There has been a lot of talk about land, land for this, land for that. But Docklands is not about land, it’s about people. And the birthright of the people is being sold off. Although the people have never owned the land, they’ve lived on it, worked on it, died on it. It is their heritage – it should be their future.
The final image in the sequence was a portrait of all those concerned in the campaigning, while also documenting recent events. Using the device of history painting, it foregrounded the central characters against the landscape within which this drama was being enacted, and reflected the new strength through solidarity that was being developed by the campaigning communities.
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Of all the issues affecting those living in the Docklands, housing was the most fundamental to people’s lives, and the steering group felt it warranted a photo-mural sequence of its own. However it was difficult to portray the current housing conditions of the area without a context explaining the historical events that formed them. It was decided therefore that housing and history should be combined. This led to an immediate difficulty of representation. Whereas visual material for current issues was readily available from the project’s own archives, historical material was embedded with the ideology of the context which led to its recording. For example, most photos of the housing of the area had been taken to promote reform – to bring better conditions to the poor and destitute. However those depicted as victims in the photographs were none less than the forerunners of the resilient and highly organised East Londoners of the present, the very people who had fought against the odds, forging those qualities of community cohesion of which East London is today so proud.
Loraine and Peter used two main visual strategies to address these issues. The first was the use of drawing as a counterpoint to photography. Peter had first applied his skills in this to deal with some of the complex issues surrounding the ‘scrap heap’ image. The drawn imagery was able to convey a reality that remained invisible in the photography of the earlier period. The engravings of Gustav Dore’s London: a Pilgrimage provided technique and inspiration. Photographic montage and drawing were combined using black and white and sepia to reveal layers of reality, and to bring together documented and undocumented activity in one image.
The second strategy concerned use of text. The artists had learned to keep text to a minimum in such work, understanding that imagery was both more readily assimilated and capable of holding more layers of meaning than words. Some text was usually necessary to ground the images however, and needed careful construction. Loraine developed a caption that acknowledged the role of East Londoners in not only surviving, but also in changing their lot – a hallmark of both their past and present struggles, ’The people of Docklands have always had to fight to make the best of appalling conditions – and to change them.’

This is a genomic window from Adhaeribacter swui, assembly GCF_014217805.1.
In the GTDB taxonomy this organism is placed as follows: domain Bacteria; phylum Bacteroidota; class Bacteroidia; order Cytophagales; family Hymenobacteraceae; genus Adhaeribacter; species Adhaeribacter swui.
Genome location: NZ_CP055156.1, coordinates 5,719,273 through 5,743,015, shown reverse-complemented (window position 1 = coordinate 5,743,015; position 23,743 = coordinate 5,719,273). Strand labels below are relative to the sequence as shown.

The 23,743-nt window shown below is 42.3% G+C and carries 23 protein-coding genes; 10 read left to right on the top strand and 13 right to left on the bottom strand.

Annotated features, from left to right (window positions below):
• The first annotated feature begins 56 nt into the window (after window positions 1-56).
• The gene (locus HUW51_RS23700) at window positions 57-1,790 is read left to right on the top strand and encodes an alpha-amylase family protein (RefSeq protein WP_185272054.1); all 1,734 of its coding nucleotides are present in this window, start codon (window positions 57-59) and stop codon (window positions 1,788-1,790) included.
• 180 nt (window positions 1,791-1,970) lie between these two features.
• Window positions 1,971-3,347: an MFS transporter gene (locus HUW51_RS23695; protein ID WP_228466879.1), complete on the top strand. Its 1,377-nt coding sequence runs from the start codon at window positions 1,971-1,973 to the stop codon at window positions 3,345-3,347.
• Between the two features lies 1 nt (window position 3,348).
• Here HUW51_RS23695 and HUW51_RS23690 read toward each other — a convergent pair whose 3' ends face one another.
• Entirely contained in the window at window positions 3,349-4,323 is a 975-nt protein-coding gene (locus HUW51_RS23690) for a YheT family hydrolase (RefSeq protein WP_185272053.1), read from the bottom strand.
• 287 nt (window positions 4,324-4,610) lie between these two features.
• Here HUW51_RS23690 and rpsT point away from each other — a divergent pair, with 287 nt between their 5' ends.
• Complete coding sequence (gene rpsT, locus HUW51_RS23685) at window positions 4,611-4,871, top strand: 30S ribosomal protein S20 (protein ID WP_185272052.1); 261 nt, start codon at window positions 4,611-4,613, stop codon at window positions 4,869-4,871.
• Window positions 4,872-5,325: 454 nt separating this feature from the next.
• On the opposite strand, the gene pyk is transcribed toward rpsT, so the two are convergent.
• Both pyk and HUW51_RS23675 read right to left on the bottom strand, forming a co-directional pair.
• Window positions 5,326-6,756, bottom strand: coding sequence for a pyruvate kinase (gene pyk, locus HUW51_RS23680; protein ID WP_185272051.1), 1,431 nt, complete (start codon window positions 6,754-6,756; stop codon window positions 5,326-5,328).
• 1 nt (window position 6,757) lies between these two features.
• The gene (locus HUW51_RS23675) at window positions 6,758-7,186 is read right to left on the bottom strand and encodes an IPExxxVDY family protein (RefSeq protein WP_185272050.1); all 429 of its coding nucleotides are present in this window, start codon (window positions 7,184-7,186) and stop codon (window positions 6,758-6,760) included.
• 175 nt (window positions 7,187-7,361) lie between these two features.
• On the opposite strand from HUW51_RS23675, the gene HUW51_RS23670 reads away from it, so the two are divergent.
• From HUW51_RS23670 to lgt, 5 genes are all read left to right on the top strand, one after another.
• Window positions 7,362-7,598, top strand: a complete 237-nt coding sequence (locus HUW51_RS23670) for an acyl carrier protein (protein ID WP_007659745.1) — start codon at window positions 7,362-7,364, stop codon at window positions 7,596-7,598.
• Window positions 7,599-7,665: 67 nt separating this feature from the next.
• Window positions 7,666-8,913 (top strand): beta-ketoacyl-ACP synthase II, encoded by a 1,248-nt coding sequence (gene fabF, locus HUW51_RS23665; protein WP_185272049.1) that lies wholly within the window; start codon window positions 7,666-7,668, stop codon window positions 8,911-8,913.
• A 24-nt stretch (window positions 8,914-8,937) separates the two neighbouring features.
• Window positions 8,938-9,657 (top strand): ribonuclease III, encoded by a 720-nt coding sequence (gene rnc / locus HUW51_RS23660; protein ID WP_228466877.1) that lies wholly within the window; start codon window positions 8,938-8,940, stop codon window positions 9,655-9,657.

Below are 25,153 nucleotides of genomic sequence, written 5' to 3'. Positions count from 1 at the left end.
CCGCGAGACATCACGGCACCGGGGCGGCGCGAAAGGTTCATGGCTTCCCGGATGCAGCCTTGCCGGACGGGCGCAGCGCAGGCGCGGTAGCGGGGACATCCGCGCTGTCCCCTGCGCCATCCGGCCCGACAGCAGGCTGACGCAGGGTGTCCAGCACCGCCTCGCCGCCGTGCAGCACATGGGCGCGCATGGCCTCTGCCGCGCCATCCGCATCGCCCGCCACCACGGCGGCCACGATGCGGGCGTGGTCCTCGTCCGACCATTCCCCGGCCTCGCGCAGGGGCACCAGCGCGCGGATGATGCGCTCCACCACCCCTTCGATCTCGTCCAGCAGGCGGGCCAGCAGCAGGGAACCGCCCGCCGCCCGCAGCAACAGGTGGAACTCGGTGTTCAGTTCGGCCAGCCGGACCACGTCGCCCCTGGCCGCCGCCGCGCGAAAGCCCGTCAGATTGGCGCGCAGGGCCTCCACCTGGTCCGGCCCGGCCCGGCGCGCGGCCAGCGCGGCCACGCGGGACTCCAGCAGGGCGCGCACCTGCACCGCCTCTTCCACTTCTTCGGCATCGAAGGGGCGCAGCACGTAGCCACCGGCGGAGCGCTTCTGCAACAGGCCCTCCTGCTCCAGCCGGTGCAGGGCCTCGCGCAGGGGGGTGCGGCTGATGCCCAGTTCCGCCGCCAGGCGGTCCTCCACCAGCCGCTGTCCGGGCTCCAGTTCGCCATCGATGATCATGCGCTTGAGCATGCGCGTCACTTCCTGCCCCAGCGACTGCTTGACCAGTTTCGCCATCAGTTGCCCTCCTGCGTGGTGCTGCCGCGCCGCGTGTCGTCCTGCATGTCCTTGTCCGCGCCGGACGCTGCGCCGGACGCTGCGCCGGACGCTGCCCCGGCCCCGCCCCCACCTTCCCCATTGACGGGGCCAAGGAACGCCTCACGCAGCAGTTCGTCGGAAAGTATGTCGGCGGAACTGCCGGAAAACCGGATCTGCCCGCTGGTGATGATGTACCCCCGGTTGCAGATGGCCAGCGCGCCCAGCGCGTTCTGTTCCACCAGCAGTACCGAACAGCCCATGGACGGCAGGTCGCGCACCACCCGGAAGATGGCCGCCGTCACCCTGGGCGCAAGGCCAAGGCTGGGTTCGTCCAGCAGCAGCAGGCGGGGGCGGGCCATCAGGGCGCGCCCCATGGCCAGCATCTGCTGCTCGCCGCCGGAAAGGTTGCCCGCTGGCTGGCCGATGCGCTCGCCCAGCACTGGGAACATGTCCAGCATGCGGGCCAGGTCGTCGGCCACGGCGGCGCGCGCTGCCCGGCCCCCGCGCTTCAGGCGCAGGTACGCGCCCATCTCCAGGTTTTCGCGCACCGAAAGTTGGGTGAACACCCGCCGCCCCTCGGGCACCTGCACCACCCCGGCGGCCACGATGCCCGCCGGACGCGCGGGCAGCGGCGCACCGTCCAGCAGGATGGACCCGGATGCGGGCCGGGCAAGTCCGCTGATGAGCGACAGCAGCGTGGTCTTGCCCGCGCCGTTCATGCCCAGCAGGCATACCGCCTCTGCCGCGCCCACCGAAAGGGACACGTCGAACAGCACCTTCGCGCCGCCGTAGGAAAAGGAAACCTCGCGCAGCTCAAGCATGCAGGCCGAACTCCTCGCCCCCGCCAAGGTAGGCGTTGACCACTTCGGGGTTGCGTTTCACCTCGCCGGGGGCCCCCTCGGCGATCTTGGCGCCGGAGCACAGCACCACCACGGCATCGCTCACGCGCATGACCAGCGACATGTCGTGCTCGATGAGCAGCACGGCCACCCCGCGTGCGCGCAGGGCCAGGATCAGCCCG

The photo-murals imagery was produced in the eighties, prior to the widespread availability of the personal computer. Full colour imagery could only be achieved on a large scale at that time through a three-colour litho printing process, as used in the production of advertising billboard posters. However this necessitated large print runs in order to be cost effective. Loraine and Peter came up with their own solution. They hand-montaged A1 artwork, using black and white photographs, which was then professionally re-photographed in sections using a large format camera. The sections related to the size and number of plywood boards that could be carried up ladders on site to be individually screwed to the photo-mural backing boards. A 10” x 8” negative was made for each section, and from these the final 18’ x 12’ image reproduced in 3’ x 4’ sections. The enlargements were pasted onto panels of marine plywood, hand coloured, and coated with yacht varnish.
Each of these processes went through many stages of trial and error before problems of warping, colour fading and varnish discolouration were solved. The worst technical problem occurred when the first photo-mural was found demolished, presumably by an unhappy London Docklands Development Corporation. This was a moment when the strong local representation on the steering group really came into its own, and much correspondence ensued in and out of the press. The demolition was seen as not just the destruction of an artwork, but of one of the only outlets for public opinion, denied by the non-democratic, government appointed Development Corporation. The Wapping photo-mural was not only re-built, but eventually seven more constructed on sites in and around the Docklands. Insert image of demolished hoarding…